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2011 Toolangi Vineyards Estate Pinot Noir, Yarra Valley, Victoria
Toolangi Winery is the brainchild of Garry and Julie Hounsell; they planted their vineyard in Victoria’s Yarra Valley in 1995 and produced their first wine vintage in 2000.
Their aim has been to produce wines of great complexity and subtlety, rather than power and muscle, and the location of their estate, all on north-east facing slopes on a clay-based soil with a thin layer of shale and stone topsoil, lends itself perfectly to this objective.
The estate now extends to 13 hectares and produces wine at 3 different levels from a range of grape varieties, although in our opinion it is Chardonnay and Pinot Noir which have excelled and it is these we have chosen to list.
Toolangi is the entry-level wine, from a combination of estate-grown fruit and bought-in grapes. Toolangi Estate is a step up and is drawn only from estate-grown fruit, while the Reserve is a premium selection of only the finest barrels in a given year.
Interestingly, the wines are not actually made at Toolangi itself; instead, Garry and Julie select highly skilled winemakers at other wineries in the Yarra Valley who each boast outstanding reputations for making wines from the variety allocated to them. An example is Rick Kinzbrunner, who we know well as he makes the great Giaconda wines available in our portfolio.
Toolangi has, in a very short time, acquired an enviable reputation for producing outstanding wines, helped by a policy of strictly low yields and painstaking attention to detail in the vineyard.
Pinot Noir is probably the most frustrating, and at times infuriating, wine grape in the world. However when it is successful, it can produce some of the most sublime wines known to man. This thin-skinned grape which grows in small, tight bunches performs well on well-drained, deepish limestone based subsoils as are found on Burgundy's Côte d'Or.
Pinot Noir is more susceptible than other varieties to over cropping - concentration and varietal character disappear rapidly if yields are excessive and yields as little as 25hl/ha are the norm for some climats of the Côte d`Or.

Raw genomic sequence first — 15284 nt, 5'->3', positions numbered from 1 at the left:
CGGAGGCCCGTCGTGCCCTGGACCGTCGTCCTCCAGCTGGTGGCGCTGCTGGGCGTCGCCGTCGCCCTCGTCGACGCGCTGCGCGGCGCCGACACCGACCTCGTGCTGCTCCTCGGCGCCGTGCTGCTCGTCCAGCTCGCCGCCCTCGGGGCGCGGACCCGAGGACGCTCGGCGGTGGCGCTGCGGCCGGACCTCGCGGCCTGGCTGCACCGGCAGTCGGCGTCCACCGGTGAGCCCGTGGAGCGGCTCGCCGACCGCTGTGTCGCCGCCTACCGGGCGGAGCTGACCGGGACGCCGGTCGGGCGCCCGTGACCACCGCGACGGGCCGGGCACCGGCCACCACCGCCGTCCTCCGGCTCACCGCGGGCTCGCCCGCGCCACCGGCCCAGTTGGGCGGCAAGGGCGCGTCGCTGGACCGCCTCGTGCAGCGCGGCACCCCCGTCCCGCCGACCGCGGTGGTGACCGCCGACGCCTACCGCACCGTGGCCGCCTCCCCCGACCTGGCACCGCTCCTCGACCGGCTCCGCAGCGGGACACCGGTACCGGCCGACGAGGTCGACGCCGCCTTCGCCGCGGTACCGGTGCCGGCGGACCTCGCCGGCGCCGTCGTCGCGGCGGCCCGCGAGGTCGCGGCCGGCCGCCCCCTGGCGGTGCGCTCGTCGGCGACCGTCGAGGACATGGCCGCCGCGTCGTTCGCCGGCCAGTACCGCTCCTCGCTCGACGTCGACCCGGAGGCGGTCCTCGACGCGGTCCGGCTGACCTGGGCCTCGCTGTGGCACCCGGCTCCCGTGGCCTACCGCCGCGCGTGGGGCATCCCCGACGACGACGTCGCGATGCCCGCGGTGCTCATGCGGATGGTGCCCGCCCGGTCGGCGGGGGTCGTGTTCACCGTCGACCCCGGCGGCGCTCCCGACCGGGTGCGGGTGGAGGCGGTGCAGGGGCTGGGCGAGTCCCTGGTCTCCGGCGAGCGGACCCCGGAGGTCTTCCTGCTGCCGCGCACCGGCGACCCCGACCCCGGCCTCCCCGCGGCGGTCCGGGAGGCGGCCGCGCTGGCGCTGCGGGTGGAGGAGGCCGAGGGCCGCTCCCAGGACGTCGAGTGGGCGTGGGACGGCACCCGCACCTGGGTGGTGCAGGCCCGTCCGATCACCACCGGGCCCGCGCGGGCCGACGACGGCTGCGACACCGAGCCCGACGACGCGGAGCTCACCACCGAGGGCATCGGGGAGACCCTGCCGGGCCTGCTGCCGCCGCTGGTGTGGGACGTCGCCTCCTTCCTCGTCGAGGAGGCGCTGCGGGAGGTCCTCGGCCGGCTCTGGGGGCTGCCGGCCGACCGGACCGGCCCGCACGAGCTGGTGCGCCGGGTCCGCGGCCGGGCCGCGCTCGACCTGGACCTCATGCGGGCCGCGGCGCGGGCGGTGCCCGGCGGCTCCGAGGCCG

Because of the thinness of the skins, Pinot Noir wines are lighter in colour, body and tannins. However the best wines have grip, complexity and an intensity of fruit seldom found in wine from other grapes. Young Pinot Noir can smell almost sweet, redolent with freshly crushed raspberries, cherries and redcurrants. When mature, the best wines develop a sensuous, silky mouth feel with the fruit flavours deepening and gamey "sous-bois" nuances emerging.
The best examples are still found in Burgundy, although Pinot Noir`s key role in Champagne should not be forgotten. It is grown throughout the world with notable success in the Carneros and Russian River Valley districts of California, and the Martinborough and Central Otago regions of New Zealand.
After South Australia and New South Wales, Victoria is the country's third most important viticultural state, responsible for 23 percent of the vines. Notable fine wine regions include the Yarra Valley (a prime spot for Pinot Noir), Sunbury (Chardonnay, Shiraz), Heathcote (Shiraz), Macedon Ranges and Rutherglen (Liqueur Muscats).
Victoria has a long history of vineyard settlements, although much was destroyed by Phylloxera in the late 19th century. Apart from hot Rutherglen, the Victorian viticultural regions are generally the country's second coolest after Tasmania. Victoria is the source of excellent sparkling wines, as well as being a great area for sweet, fortified wines such as liqueur Muscat from Rutherglen in north-east Victoria.